green blue world

Abundant landscapes for people and nature


Sustainable Tejo Bioregion, Portugal (2014)

Lower reaches of the Tejo catchment (see the creation of lagoons for the EVOA sanctuary, left)

Lower reaches of the Tejo catchment (see the creation of lagoons for the EVOA sanctuary, left)

The Tejo (or Tagus, in English) is Portugal’s biggest river (with its source over the border in Spain). It flows magnificently past the capital, Lisboa, and is in my opinion the reason why Lisbon is ‘the city of light’ – because of the sun reflecting off the river. You hear about the Tejo in many of the area’s traditional fado songs. But biologically, and therefore culturally, the river is a shadow of its former self, as are the lands alongside it.

The Portuguese roads company, BRISA, asked New Next Futures (partners of Green Blue World) and ourselves, to advise upon their existing biodiversity strategy. The company has been funding the creation and management of the Evoa bird sanctuary that is located within the Special Protected Area of the Tejo estuary (near Lisbon). They’ve also been funding projects seeking to demonstrate how agriculture can benefit economically from increased biodiversity: specifically supporting Portuguese NGO, Quercus, in the running of the Tejo International Natural Park, as well as an area managed by Companias das Lazerias, in the Charneca cork-oak savannahs in the Ribatejo.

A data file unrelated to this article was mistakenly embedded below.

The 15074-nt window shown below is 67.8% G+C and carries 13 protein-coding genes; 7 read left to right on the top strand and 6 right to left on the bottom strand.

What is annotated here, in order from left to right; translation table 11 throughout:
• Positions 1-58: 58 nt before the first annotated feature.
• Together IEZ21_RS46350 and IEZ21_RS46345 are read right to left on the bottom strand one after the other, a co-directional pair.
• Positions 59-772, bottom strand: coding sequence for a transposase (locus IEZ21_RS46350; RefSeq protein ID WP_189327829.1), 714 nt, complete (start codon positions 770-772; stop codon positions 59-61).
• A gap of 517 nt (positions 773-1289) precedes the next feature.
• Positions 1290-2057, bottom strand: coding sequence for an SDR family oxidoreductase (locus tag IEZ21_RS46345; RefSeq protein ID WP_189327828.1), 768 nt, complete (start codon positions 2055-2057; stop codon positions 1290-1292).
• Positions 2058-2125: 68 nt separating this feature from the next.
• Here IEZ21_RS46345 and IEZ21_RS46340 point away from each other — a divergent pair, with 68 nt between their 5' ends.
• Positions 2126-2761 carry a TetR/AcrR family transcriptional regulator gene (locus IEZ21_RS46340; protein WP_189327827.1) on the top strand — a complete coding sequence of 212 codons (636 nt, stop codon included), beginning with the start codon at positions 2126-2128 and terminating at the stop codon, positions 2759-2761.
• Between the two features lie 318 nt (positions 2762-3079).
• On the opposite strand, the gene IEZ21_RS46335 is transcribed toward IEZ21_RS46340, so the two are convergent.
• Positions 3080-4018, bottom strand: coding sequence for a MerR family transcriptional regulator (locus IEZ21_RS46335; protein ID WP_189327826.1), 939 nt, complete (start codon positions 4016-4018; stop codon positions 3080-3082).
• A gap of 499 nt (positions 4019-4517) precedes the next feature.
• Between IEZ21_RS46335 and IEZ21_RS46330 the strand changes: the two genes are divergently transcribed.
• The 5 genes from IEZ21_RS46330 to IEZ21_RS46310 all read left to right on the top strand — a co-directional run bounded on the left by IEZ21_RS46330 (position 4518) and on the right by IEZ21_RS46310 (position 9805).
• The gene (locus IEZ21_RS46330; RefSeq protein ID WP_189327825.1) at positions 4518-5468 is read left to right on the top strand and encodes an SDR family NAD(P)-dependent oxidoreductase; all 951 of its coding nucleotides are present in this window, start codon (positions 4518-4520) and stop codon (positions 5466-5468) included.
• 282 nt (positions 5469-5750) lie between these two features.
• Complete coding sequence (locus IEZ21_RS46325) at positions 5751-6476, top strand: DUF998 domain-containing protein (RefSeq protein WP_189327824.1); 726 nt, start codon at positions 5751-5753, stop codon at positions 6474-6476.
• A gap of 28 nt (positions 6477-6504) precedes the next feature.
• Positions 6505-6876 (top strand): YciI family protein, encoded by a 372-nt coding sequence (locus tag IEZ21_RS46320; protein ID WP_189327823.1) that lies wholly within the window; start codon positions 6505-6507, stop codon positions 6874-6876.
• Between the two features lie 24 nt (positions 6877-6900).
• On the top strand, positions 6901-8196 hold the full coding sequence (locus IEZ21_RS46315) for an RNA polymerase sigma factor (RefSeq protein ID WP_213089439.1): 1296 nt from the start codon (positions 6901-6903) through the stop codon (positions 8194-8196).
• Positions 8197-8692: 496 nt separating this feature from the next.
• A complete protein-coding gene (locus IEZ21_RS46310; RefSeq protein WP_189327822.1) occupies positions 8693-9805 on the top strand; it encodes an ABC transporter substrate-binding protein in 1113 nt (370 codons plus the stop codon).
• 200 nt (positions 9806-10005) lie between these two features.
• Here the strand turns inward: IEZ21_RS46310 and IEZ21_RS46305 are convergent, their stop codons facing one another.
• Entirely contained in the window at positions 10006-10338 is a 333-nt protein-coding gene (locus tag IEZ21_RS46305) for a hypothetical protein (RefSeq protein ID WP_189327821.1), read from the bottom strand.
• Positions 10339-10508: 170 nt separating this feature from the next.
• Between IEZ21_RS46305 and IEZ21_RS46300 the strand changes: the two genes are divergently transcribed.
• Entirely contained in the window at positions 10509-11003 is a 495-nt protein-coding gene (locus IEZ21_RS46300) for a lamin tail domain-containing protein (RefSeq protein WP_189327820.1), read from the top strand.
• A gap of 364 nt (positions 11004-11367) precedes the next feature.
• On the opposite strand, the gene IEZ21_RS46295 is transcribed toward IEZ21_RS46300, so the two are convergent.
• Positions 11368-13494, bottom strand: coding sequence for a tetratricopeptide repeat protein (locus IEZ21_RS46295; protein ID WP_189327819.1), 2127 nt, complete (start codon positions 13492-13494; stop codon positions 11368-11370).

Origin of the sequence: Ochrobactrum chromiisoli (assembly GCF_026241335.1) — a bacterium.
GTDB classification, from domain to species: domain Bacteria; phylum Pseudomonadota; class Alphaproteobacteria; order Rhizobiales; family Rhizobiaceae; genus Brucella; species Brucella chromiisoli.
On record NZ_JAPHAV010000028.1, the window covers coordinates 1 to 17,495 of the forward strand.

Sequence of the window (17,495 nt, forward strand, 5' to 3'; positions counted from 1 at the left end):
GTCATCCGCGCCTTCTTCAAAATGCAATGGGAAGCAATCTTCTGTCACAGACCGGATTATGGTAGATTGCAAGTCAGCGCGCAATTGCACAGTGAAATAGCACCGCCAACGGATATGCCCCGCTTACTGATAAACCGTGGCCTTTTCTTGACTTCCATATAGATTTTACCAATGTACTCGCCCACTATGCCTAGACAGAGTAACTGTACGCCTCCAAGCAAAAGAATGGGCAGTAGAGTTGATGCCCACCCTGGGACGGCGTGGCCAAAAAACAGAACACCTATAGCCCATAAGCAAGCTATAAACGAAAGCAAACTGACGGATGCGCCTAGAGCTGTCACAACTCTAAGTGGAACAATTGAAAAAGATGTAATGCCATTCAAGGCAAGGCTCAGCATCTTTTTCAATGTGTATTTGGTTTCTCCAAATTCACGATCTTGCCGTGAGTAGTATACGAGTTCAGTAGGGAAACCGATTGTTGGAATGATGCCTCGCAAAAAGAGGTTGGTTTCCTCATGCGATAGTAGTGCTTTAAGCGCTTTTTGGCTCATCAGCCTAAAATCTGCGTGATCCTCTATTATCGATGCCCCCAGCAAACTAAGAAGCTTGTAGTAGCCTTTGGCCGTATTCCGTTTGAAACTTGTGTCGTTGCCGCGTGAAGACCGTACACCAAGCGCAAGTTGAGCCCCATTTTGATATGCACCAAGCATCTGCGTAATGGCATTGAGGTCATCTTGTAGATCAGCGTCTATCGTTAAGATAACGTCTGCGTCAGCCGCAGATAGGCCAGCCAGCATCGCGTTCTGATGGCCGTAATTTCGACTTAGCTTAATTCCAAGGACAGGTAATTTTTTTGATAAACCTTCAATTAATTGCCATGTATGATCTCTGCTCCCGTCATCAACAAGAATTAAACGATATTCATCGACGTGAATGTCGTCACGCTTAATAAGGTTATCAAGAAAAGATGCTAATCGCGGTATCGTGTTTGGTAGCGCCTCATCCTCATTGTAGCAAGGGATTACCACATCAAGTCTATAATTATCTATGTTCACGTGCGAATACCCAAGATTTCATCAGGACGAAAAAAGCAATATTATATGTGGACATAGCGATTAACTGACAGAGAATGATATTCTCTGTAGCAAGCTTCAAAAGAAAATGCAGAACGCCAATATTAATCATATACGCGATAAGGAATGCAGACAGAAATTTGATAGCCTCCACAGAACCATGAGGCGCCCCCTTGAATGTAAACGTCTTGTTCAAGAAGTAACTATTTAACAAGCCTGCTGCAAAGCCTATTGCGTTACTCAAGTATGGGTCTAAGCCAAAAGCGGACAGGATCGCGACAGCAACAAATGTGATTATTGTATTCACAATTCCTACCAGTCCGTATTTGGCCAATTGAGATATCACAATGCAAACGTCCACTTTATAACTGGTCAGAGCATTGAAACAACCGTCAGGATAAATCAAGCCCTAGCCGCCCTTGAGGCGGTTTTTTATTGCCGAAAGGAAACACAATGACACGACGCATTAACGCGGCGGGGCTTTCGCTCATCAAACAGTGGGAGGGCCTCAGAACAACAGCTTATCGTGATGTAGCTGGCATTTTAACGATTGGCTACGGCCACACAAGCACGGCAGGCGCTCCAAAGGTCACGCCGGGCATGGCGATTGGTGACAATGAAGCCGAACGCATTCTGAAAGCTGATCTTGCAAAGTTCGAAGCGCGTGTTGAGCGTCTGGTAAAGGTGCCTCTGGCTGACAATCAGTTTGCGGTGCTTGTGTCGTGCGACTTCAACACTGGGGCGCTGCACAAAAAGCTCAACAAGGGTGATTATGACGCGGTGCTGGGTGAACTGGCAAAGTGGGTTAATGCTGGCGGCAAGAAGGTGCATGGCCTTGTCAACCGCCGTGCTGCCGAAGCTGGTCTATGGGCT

We spotted the potential to extend these projects into a multi-stakeholder collaboration taking the river Tejo and its catchment hills as the defining aspect of a bioregion. BRISA and its existing partners, as well as collaborators with New Next Futures and Green Blue World, can form the incubating nucleus that welcomes more and more contributors. The opportunity is to demonstrate truly integrated land use that maximises ecosystem services (food production, biodiversity provision, eco-tourism, water capture, carbon sequestration, flood alleviation, etc) throughout the Tejo region, re-wilding the river and its landscapes and re-wilding its people and visitors. ‘Sustainable Tejo’ could become a premium brand identifying sustainable produce (and services) from the area, speeding the transformation from harmful (and struggling) economic activities to activities that look after everything.